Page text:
844.845.6688 info@crmg.us

December Milk Production & GDT Results

Published on Wednesday, February 20, 2019

December Milk Production & GDT Results    February 20, 2019

Due to the government shutdown that began December 22nd, 2018 and ended January 25th, 2019, the scheduled December milk production report was delayed. Today, December numbers were finally released and presented year over year milk production growth of 0.5%.  Cow numbers totaled 9.351 million head, down 49,000 from last December.  Adjustments were made to October and November data.  October declined 2,000 head to 9.366 million and November lost 6,000 cows from the previous report.  In total, cow numbers are down 16,000 since September and 53,000 from our peak in May 2018, respectively.  Milk per cow gained 21 pounds year over year to 1,942.  Total milk production in December 2018 was reported at 18.155 billion.  For 2018, 217.476 billion pounds were produced - 0.9% over 2017.  See below.

Event 230 of the Global Dairy Trade (GDT) took place on Tuesday with the overall index gaining 0.9% to an average price of $3,271/metric ton.  All products made available at Tuesday's auction were higher with the lone exception of lactose which lost 2.9%.  Product results to note included cheddar outpacing all others and up 2.9% at $1.663/lb.  Butter added 1.2% to $1.988/lb.  Skim milk powder strengthened 2.8% at $1.17/lb while whole milk powder was up 0.3% at $1.37/lb, respectively.  This marks the sixth straight GDT event with higher results dating back to December 4th, 2018.  See below for a full view of the results.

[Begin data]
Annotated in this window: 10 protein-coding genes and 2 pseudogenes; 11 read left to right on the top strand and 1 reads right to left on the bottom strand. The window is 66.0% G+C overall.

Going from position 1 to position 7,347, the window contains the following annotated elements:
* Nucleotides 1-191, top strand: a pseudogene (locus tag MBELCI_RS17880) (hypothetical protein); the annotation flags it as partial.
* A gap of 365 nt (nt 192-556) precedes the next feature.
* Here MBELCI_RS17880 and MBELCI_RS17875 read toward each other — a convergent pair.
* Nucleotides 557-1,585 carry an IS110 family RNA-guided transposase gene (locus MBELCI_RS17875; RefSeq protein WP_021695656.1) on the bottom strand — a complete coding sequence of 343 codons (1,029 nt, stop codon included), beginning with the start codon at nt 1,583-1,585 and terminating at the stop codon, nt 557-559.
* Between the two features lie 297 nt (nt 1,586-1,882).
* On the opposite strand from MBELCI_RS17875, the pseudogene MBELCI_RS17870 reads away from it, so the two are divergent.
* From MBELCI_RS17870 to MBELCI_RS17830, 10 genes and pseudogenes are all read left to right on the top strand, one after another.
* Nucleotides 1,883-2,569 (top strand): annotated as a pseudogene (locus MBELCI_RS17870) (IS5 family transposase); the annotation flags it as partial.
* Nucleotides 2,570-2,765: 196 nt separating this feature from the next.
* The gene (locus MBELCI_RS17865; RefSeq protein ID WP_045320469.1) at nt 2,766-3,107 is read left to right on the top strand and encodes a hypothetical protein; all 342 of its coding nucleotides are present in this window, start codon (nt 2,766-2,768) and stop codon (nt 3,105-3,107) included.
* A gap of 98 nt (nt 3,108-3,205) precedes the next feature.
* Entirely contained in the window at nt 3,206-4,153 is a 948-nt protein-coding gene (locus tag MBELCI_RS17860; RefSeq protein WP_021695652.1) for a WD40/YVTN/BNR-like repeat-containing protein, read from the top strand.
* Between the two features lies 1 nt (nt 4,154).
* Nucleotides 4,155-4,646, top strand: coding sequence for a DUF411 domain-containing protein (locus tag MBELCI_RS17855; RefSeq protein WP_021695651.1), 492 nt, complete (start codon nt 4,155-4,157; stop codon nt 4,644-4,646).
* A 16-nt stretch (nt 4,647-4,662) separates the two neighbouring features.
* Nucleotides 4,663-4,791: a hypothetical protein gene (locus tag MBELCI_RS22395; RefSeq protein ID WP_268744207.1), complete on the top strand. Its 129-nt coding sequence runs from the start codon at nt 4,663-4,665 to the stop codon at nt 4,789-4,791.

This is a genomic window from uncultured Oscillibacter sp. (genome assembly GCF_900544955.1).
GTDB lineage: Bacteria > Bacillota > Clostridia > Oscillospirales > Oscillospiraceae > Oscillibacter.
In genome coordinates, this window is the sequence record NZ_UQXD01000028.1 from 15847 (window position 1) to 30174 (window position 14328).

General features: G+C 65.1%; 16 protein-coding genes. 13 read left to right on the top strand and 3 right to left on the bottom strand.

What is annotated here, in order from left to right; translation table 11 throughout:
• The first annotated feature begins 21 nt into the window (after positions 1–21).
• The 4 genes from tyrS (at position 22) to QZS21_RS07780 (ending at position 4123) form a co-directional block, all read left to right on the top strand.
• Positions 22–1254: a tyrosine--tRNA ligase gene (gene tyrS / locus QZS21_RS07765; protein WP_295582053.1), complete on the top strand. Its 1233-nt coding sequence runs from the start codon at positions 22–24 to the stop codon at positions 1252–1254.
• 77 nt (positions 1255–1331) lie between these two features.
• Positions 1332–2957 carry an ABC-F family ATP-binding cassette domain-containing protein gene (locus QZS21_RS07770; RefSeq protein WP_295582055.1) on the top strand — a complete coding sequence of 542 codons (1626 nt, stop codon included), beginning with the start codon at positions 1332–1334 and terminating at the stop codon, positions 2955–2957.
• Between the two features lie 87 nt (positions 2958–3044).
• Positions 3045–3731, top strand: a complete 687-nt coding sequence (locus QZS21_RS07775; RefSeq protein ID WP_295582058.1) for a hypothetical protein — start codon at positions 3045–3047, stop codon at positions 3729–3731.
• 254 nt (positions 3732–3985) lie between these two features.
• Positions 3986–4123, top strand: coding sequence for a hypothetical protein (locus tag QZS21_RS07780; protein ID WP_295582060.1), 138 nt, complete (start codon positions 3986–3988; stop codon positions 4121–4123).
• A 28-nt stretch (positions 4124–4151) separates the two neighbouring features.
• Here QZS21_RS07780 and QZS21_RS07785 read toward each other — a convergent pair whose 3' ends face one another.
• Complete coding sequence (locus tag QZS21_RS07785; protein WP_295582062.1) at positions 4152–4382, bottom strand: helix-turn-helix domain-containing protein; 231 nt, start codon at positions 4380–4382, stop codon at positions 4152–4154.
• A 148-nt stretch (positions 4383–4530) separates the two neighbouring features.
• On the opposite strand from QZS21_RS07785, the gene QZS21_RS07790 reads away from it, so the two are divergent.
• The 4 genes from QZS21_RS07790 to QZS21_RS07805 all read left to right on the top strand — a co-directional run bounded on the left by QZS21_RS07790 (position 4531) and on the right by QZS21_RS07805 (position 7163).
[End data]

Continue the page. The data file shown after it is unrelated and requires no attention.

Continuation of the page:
Also released on Tuesday was January 2019 milk production data for New Zealand.  As expected, milk production results far outpace year ago levels.  2,471,000 metric tons (5.5 billion pounds) were produced in January, 7.72% ahead of the 2017/18 dairy season.  See below.  On a milk solids basis January 2019 was 7.132% above last year.      

While cow numbers are falling in the USDA's milk production reports, milk production continues to flow domestically and in New Zealand.  Including the other two big dairy producing regions of the EU-28 and Australia, year over year production is slightly lower.  This is the first time since December 2016 that we have seen declines out of the top four year over year.  Despite smaller production for the top four collectively, risk is very much real in our markets.  February - June trade & settlements have proven this over the past four years.  Give us a call to sort through strategies suitable for your operation.  As a side note, the January milk production report will be released on March 12th while the February report is scheduled for March 19th.